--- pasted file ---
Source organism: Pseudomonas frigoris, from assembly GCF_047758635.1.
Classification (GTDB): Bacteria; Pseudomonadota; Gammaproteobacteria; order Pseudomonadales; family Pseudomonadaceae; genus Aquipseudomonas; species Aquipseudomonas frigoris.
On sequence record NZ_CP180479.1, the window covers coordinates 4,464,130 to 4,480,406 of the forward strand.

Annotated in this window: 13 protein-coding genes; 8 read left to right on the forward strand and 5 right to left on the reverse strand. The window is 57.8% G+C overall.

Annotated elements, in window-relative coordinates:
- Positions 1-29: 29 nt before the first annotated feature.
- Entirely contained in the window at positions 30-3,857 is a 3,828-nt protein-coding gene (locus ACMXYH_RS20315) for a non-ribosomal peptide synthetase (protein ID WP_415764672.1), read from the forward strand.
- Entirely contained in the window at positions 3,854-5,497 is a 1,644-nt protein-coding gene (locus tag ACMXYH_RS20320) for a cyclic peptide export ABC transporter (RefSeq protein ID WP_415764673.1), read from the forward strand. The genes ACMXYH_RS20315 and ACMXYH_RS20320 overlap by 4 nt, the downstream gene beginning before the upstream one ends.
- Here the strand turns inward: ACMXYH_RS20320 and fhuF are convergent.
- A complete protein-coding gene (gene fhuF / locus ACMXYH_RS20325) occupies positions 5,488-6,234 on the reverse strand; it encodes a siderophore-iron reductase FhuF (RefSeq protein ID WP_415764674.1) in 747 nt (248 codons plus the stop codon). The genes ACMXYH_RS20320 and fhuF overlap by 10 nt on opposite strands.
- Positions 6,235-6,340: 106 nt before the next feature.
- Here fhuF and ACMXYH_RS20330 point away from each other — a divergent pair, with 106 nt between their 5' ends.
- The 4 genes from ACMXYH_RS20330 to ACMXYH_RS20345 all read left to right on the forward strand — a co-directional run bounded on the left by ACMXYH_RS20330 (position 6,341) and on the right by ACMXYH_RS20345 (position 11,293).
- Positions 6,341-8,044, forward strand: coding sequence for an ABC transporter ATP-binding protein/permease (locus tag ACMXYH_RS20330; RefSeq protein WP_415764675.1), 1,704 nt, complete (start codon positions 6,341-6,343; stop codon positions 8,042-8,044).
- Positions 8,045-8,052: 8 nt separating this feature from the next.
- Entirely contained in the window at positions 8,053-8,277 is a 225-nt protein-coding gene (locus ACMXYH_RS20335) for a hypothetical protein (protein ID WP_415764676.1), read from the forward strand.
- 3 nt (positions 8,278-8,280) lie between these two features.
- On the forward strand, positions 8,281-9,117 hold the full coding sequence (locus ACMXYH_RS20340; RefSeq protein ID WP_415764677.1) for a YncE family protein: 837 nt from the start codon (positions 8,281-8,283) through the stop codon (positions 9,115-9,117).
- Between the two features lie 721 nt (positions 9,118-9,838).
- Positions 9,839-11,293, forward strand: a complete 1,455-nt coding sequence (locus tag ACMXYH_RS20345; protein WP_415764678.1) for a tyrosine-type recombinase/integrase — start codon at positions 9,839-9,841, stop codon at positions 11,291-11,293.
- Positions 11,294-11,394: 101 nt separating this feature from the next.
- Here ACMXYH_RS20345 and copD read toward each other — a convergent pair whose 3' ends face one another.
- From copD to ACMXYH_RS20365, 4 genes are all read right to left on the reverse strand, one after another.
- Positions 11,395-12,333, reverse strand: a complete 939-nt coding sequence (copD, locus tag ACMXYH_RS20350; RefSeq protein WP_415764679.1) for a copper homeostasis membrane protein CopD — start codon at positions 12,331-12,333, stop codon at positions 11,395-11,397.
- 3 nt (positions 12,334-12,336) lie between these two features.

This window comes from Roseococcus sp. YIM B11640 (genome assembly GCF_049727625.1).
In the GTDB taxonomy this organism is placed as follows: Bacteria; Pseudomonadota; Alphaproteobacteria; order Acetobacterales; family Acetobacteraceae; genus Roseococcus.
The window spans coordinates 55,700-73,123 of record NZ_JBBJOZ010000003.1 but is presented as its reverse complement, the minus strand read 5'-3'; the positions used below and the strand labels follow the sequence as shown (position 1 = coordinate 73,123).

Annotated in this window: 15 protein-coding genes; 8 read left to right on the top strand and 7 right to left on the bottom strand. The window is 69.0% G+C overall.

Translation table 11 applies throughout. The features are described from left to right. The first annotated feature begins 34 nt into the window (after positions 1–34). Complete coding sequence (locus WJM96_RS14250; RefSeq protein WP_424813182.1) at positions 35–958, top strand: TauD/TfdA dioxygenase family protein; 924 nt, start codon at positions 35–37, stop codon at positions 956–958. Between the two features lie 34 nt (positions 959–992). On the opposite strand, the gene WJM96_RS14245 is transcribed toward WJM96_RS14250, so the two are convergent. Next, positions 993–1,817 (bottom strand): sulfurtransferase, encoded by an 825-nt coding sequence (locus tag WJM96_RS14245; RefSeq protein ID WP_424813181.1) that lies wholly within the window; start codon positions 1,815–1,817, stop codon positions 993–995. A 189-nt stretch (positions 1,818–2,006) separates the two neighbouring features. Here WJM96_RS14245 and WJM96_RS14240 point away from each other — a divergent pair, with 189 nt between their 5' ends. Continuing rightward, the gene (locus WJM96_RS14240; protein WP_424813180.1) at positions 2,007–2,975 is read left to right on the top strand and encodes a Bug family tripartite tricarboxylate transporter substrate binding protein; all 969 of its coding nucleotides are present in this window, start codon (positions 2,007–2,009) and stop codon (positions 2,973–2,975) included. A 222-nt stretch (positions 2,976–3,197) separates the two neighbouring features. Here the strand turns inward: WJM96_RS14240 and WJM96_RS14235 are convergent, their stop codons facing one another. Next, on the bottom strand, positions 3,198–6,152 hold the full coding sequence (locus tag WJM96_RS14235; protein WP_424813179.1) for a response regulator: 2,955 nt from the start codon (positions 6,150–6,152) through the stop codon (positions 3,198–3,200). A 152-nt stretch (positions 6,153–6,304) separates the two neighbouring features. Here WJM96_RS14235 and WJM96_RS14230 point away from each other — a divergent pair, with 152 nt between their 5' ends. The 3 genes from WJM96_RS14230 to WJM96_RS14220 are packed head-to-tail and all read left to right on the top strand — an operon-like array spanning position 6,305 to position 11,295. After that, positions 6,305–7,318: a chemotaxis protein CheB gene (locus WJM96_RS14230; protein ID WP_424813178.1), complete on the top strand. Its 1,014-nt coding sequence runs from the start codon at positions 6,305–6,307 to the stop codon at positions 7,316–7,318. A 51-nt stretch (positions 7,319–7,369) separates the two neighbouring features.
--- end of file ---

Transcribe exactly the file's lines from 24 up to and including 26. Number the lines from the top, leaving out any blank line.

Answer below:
- Positions 11,395-12,333, reverse strand: a complete 939-nt coding sequence (copD, locus tag ACMXYH_RS20350; RefSeq protein WP_415764679.1) for a copper homeostasis membrane protein CopD — start codon at positions 12,331-12,333, stop codon at positions 11,395-11,397.
- 3 nt (positions 12,334-12,336) lie between these two features.

This window comes from Roseococcus sp. YIM B11640 (genome assembly GCF_049727625.1).